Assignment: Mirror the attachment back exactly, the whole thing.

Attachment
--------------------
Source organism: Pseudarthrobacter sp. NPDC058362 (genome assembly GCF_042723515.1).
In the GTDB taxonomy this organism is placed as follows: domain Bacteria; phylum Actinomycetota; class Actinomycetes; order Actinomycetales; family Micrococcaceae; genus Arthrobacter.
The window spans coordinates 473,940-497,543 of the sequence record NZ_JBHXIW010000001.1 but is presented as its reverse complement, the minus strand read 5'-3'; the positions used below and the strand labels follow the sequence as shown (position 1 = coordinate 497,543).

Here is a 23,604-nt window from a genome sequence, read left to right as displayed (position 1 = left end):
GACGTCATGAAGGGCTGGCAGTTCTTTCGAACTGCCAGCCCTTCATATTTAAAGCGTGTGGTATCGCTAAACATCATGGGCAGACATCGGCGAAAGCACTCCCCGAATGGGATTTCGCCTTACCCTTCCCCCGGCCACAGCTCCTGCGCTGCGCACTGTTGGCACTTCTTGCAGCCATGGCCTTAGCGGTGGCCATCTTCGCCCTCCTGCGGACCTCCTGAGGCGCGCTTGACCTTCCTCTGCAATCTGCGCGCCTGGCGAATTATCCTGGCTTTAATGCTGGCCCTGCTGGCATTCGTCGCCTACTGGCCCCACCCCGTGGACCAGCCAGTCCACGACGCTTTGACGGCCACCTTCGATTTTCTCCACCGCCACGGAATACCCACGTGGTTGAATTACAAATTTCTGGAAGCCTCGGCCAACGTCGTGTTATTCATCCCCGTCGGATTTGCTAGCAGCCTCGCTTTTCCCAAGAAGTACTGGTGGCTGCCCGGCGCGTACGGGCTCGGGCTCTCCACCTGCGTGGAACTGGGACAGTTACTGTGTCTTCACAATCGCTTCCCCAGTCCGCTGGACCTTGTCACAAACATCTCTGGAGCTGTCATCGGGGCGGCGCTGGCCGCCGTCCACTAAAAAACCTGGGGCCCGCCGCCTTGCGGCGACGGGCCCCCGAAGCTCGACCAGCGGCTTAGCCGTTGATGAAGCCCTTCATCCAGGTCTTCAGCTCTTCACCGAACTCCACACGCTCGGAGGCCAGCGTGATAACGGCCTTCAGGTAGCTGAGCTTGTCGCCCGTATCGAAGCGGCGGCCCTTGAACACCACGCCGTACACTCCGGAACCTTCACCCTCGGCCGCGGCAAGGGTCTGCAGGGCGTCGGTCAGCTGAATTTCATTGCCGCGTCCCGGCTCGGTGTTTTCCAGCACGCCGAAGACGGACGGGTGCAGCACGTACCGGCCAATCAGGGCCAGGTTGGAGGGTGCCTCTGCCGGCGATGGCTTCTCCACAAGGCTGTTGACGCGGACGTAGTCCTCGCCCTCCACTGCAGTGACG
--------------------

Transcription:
Source organism: Pseudarthrobacter sp. NPDC058362 (genome assembly GCF_042723515.1).
In the GTDB taxonomy this organism is placed as follows: domain Bacteria; phylum Actinomycetota; class Actinomycetes; order Actinomycetales; family Micrococcaceae; genus Arthrobacter.
The window spans coordinates 473,940-497,543 of the sequence record NZ_JBHXIW010000001.1 but is presented as its reverse complement, the minus strand read 5'-3'; the positions used below and the strand labels follow the sequence as shown (position 1 = coordinate 497,543).

Here is a 23,604-nt window from a genome sequence, read left to right as displayed (position 1 = left end):
GACGTCATGAAGGGCTGGCAGTTCTTTCGAACTGCCAGCCCTTCATATTTAAAGCGTGTGGTATCGCTAAACATCATGGGCAGACATCGGCGAAAGCACTCCCCGAATGGGATTTCGCCTTACCCTTCCCCCGGCCACAGCTCCTGCGCTGCGCACTGTTGGCACTTCTTGCAGCCATGGCCTTAGCGGTGGCCATCTTCGCCCTCCTGCGGACCTCCTGAGGCGCGCTTGACCTTCCTCTGCAATCTGCGCGCCTGGCGAATTATCCTGGCTTTAATGCTGGCCCTGCTGGCATTCGTCGCCTACTGGCCCCACCCCGTGGACCAGCCAGTCCACGACGCTTTGACGGCCACCTTCGATTTTCTCCACCGCCACGGAATACCCACGTGGTTGAATTACAAATTTCTGGAAGCCTCGGCCAACGTCGTGTTATTCATCCCCGTCGGATTTGCTAGCAGCCTCGCTTTTCCCAAGAAGTACTGGTGGCTGCCCGGCGCGTACGGGCTCGGGCTCTCCACCTGCGTGGAACTGGGACAGTTACTGTGTCTTCACAATCGCTTCCCCAGTCCGCTGGACCTTGTCACAAACATCTCTGGAGCTGTCATCGGGGCGGCGCTGGCCGCCGTCCACTAAAAAACCTGGGGCCCGCCGCCTTGCGGCGACGGGCCCCCGAAGCTCGACCAGCGGCTTAGCCGTTGATGAAGCCCTTCATCCAGGTCTTCAGCTCTTCACCGAACTCCACACGCTCGGAGGCCAGCGTGATAACGGCCTTCAGGTAGCTGAGCTTGTCGCCCGTATCGAAGCGGCGGCCCTTGAACACCACGCCGTACACTCCGGAACCTTCACCCTCGGCCGCGGCAAGGGTCTGCAGGGCGTCGGTCAGCTGAATTTCATTGCCGCGTCCCGGCTCGGTGTTTTCCAGCACGCCGAAGACGGACGGGTGCAGCACGTACCGGCCAATCAGGGCCAGGTTGGAGGGTGCCTCTGCCGGCGATGGCTTCTCCACAAGGCTGTTGACGCGGACGTAGTCCTCGCCCTCCACTGCAGTGACG